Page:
It would be easy and perhaps too simplistic to link this chamber musical, which was recently extended through April 30 at the Vineyard Theater, with the likes of The Musical of Musicals: The Musical and Forbidden Broadway, because of the shameless way that it courts the funnybones of theater geeks. And yes, the more you know about theater, the funnier this show will probably be. But while those other shows are built almost entirely on parodies of musical theater past and present, [title of show] actually manages to be a deeper work and more accessible to the average viewer, partly because it wears its heart on its sleeve so much. The understanding you get after seeing this show is that to poke fun at Broadway and its millieu is to secretly love all its eccentricities and personalities. It's more proof that you can be post-modern and still keep your ideals.
The show, which is an elaborate self-referential riff on two guys and their two female friends rushing to complete a musical in three weeks, manages to create a few touching moments of nostalgia for childhood dreams of the dramatic life without falling entirely into sappiness. Just when you think the show is going to get un-self-consciously cliche, it cracks the right joke, and likewise, before those worries about the work becoming a pile of fluff and nothingness, the players find just the right heartstrings to pull. Heidi Blickenstaff especially deserves credit for a scene-stealing turn in the number "A Way Back to Then," which sort of sneaks up on you, and makes you sit there and enjoy listening to a wonderful ballad sung well. (They tricked us!)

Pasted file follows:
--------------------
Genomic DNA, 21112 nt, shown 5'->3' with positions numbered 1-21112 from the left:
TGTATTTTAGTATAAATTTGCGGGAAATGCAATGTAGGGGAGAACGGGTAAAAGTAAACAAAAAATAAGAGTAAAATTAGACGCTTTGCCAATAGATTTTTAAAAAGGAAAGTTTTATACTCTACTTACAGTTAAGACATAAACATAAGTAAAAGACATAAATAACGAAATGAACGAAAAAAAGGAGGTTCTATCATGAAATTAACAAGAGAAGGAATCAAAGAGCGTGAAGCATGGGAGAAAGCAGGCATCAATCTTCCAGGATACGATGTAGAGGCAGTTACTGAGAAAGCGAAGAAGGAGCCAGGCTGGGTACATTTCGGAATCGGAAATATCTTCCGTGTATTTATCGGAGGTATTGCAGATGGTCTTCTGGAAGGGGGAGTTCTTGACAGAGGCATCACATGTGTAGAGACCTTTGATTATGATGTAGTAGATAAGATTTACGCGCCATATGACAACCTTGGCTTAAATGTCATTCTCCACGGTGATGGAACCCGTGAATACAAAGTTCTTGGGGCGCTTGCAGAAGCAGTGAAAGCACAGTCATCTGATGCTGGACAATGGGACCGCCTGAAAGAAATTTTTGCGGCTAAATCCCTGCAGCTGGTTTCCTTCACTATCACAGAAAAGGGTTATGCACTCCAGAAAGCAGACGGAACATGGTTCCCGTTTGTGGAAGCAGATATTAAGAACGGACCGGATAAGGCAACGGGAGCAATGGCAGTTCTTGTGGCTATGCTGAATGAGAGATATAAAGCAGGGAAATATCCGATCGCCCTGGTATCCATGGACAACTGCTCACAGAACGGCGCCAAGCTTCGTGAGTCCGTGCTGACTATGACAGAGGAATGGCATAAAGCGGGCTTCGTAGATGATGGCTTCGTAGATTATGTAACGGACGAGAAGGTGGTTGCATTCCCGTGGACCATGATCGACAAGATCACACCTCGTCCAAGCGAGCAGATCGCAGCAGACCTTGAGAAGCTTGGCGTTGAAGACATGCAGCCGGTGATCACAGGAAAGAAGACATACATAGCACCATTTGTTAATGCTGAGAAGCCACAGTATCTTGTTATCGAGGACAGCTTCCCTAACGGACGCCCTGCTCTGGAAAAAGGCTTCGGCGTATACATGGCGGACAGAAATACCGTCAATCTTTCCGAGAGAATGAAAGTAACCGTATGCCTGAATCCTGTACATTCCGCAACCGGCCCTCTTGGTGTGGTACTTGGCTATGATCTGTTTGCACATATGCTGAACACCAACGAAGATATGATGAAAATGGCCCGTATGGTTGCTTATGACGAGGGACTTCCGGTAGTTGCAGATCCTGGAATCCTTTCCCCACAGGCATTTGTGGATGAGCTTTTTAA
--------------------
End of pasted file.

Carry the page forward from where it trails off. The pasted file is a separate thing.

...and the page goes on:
All that said, there are so many theater references flying by in the text, the music and the staging, that it's hard to know how many there really are. Among the more notable ones: the Cats cell-phone ring; the answer-machine messages a la Rent from Broadway divas like Victoria Clark and Marin Mazzie; references to the original Annie, Andrea McArdle; the scene that immitates the finale to Into the Woods; shoutouts to Comden and Green, the creators of Wonderful Town; mentions of the three great S's: Shakespeare, Sondheim and Sedaris; and so many other jokes that are funny because they seem so familiar even if I couldn't place them immediately in the history of musical theater. Overall, a great show, and well worth the standing ovation it got at tonight's performance.